Jazz musicians find inspiration in all sorts of locations, situations and even denominations. German drummer Gerwin Eisenhauer may be the first, however, to realise credible jazz compositions from the micro-melodies that signal progression through various stages of video games.
Eisenhauer is clearly a connoisseur of this market, although having children with game-playing enthusiasms that have followed and indeed enlarged upon his own hasn't hindered his ongoing survey of the jazz potential of eight-bit motifs.
His pleasure in creating what has been mistaken for an obscure Thelonious Monk tune from a 1980s PacMan jingle or transforming a sliver of Super Mario's soundtrack into a calypso that Sonny Rollins might have revelled in during his Caribbean pomp is palpable and actually quite sweet.
Some of his creations worked better than others - vocalist Marcus Engelstadter's introduction of electronic effects, oddly enough, didn't especially enhance the quartet central to Eisenhauer's aims and a jazz ballad courtesy of Nintendo became a mite laboured.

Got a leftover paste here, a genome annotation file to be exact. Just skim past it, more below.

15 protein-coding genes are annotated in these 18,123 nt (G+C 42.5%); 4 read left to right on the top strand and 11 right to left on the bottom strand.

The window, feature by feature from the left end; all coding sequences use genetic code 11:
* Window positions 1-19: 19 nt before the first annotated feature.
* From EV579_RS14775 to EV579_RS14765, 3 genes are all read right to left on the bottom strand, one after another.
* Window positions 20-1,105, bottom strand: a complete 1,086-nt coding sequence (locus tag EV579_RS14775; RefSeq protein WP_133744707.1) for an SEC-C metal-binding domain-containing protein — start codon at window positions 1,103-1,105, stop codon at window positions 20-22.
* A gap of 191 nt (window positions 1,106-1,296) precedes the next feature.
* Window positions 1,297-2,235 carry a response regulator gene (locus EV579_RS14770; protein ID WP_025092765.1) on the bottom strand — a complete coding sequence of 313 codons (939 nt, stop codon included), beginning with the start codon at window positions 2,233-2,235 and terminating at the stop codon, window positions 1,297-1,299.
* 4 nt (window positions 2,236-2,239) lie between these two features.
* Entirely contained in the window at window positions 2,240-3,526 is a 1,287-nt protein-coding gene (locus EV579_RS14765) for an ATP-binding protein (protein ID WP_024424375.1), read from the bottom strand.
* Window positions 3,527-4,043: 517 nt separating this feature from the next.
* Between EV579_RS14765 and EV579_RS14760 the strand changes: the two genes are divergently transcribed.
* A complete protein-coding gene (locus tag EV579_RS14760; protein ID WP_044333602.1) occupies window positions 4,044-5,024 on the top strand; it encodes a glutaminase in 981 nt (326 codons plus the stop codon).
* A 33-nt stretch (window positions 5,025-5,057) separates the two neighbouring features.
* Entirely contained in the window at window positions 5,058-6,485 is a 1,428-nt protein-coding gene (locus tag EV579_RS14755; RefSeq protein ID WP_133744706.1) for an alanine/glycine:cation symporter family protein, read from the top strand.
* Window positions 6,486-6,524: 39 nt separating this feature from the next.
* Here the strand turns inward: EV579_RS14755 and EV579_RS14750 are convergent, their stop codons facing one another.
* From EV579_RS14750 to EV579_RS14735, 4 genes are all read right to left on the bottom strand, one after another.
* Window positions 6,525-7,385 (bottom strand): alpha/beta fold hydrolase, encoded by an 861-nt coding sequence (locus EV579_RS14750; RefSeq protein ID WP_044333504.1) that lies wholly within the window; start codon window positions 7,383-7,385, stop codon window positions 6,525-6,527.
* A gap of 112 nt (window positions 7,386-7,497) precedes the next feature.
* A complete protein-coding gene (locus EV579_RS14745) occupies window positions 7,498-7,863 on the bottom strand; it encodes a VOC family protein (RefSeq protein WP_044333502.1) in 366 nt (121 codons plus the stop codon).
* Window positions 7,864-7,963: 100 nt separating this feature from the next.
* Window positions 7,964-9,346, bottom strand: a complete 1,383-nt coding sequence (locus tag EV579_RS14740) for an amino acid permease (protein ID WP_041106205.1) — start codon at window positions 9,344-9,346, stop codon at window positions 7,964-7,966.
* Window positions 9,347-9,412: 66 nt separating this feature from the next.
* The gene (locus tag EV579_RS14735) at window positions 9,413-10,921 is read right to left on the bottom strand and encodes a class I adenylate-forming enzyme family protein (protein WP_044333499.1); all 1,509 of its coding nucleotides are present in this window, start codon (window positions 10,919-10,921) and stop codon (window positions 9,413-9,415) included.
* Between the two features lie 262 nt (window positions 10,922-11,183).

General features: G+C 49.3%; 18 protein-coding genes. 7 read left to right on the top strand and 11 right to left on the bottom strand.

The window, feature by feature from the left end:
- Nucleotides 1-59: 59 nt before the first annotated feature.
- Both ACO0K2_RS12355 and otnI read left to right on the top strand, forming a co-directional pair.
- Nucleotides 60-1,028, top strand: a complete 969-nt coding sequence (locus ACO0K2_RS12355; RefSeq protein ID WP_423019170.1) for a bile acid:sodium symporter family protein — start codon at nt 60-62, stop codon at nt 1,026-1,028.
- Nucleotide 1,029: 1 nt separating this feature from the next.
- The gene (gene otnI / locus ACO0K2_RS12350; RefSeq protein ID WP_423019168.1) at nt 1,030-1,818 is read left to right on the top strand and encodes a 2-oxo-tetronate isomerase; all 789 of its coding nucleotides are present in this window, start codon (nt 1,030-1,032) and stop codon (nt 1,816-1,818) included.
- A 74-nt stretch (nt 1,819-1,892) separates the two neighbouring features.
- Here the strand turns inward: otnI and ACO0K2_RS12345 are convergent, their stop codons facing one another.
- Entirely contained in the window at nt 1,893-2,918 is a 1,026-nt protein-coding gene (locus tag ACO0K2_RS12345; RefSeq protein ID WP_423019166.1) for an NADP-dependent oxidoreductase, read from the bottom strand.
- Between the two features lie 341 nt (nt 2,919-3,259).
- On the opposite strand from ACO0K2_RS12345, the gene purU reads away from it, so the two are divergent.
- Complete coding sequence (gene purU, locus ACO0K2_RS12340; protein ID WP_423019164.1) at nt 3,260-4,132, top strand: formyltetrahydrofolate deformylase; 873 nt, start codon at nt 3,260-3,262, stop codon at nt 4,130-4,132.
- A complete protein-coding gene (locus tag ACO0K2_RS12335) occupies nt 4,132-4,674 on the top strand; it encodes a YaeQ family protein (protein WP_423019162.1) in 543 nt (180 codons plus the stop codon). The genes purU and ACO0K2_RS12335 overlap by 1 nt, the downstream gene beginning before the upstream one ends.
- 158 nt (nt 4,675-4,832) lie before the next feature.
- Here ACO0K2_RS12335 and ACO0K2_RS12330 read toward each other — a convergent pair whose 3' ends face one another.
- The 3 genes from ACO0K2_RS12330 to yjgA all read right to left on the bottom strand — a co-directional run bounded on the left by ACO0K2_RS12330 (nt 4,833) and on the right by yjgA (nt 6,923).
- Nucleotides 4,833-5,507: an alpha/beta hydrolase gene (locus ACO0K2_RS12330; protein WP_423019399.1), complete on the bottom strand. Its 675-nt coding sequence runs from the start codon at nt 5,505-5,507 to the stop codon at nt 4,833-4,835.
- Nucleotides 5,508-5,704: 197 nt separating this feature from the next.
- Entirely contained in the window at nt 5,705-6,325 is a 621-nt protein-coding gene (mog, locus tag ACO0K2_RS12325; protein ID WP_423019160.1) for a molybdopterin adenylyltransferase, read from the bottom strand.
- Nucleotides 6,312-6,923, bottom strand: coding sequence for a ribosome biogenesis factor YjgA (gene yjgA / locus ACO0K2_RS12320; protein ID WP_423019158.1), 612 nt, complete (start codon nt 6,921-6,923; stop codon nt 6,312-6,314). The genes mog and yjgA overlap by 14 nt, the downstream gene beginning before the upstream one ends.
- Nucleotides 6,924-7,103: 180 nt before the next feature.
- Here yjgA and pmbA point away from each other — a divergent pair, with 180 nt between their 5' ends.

But there was much strong musicianship.
Not least that came from from Eisenhauer's Scottish guests, the habitually searching and excitingly creative guitarist Graeme Stephen, and pianist Peter Johnstone, who sat in admirably at the eleventh hour.
Eisenhauer has something of our own Tom Bancroft about him, in build as well as artistic temperament and in an ability to merge musical freedom with propulsion and steer the ship with a sure sense of shape.
His understanding with bass guitarist Uli Zrenner-Wolkenstein, although not perhaps forged over sixty years as mirthfully claimed, also played a big part in giving the music a certain charm as well as, at times, a slow-building, Pat Metheny Group-style momentum